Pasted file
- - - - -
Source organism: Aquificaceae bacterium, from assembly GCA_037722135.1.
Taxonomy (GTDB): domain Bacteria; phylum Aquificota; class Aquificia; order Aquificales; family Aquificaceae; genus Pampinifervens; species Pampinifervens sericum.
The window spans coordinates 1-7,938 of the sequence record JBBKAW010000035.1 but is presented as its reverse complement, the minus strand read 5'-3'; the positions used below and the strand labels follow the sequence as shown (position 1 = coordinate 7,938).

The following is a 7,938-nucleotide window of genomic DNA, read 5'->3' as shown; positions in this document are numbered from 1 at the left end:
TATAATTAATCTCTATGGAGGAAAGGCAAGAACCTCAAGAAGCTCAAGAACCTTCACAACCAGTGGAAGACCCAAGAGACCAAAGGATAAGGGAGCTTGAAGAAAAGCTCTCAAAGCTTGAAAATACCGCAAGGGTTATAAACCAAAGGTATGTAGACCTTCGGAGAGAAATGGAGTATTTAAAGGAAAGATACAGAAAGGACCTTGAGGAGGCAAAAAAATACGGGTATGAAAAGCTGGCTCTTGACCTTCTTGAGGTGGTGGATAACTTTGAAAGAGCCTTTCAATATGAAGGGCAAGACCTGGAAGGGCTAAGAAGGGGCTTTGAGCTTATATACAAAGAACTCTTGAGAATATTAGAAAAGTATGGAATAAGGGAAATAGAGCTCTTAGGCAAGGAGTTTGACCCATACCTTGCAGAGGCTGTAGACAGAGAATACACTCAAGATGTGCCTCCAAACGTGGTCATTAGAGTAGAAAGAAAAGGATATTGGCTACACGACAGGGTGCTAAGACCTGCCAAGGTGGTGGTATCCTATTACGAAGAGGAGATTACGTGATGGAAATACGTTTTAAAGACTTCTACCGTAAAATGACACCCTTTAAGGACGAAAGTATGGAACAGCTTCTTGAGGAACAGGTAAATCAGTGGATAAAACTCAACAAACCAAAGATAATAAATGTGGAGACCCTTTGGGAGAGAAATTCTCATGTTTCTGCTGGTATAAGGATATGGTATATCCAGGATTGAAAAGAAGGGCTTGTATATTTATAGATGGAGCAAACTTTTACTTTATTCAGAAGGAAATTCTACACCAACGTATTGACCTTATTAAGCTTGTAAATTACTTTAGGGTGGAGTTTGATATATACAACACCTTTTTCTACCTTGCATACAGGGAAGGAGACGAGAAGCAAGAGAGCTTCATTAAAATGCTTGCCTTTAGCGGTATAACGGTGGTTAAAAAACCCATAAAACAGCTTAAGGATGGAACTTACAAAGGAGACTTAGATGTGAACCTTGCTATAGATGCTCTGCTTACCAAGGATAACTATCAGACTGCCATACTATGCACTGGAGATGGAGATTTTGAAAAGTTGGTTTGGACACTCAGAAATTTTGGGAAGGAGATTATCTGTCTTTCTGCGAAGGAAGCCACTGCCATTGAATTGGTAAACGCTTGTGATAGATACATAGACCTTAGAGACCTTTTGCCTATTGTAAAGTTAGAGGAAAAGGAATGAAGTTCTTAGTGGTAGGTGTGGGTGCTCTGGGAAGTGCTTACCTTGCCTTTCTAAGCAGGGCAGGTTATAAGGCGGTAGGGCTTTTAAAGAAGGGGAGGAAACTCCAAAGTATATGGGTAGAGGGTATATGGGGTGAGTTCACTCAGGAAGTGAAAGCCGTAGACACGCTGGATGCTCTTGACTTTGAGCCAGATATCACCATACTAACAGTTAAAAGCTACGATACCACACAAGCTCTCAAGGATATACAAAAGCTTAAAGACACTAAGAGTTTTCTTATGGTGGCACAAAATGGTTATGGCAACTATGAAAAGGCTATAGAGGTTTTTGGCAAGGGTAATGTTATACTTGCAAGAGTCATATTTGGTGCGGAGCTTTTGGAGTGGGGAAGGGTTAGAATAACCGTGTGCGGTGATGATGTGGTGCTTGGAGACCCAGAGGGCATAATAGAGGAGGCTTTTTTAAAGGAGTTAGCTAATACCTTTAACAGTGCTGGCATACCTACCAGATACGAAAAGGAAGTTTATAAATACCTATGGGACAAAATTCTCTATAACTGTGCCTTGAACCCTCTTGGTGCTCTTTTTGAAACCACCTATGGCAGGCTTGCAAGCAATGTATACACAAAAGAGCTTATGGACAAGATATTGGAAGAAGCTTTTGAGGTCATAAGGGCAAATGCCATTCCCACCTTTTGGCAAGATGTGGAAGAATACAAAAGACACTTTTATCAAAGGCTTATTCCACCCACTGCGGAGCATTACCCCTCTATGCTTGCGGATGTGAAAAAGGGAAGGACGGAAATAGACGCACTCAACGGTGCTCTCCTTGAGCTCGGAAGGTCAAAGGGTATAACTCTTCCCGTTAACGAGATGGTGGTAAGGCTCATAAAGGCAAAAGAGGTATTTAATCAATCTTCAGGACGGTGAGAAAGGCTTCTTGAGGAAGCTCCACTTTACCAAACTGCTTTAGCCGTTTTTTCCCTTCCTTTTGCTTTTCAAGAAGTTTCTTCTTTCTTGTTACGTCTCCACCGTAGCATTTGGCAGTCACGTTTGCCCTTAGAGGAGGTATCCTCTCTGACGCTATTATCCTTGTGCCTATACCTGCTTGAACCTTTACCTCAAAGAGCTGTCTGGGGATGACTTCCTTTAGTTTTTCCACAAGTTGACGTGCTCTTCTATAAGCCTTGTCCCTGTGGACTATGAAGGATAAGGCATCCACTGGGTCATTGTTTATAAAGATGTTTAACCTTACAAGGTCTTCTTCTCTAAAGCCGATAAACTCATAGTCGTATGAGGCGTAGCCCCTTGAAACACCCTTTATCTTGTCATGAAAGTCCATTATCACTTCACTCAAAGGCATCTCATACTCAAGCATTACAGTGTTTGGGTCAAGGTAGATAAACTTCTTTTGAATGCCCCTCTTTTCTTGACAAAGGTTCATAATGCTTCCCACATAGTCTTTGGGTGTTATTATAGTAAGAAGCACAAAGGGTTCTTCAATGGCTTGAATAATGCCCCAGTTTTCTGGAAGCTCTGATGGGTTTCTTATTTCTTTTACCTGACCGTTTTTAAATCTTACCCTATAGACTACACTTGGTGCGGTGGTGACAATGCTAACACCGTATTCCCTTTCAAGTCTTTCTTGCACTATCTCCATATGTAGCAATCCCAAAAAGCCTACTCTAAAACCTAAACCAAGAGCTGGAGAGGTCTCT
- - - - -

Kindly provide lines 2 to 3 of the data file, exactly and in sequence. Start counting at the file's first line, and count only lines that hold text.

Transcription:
Taxonomy (GTDB): domain Bacteria; phylum Aquificota; class Aquificia; order Aquificales; family Aquificaceae; genus Pampinifervens; species Pampinifervens sericum.
The window spans coordinates 1-7,938 of the sequence record JBBKAW010000035.1 but is presented as its reverse complement, the minus strand read 5'-3'; the positions used below and the strand labels follow the sequence as shown (position 1 = coordinate 7,938).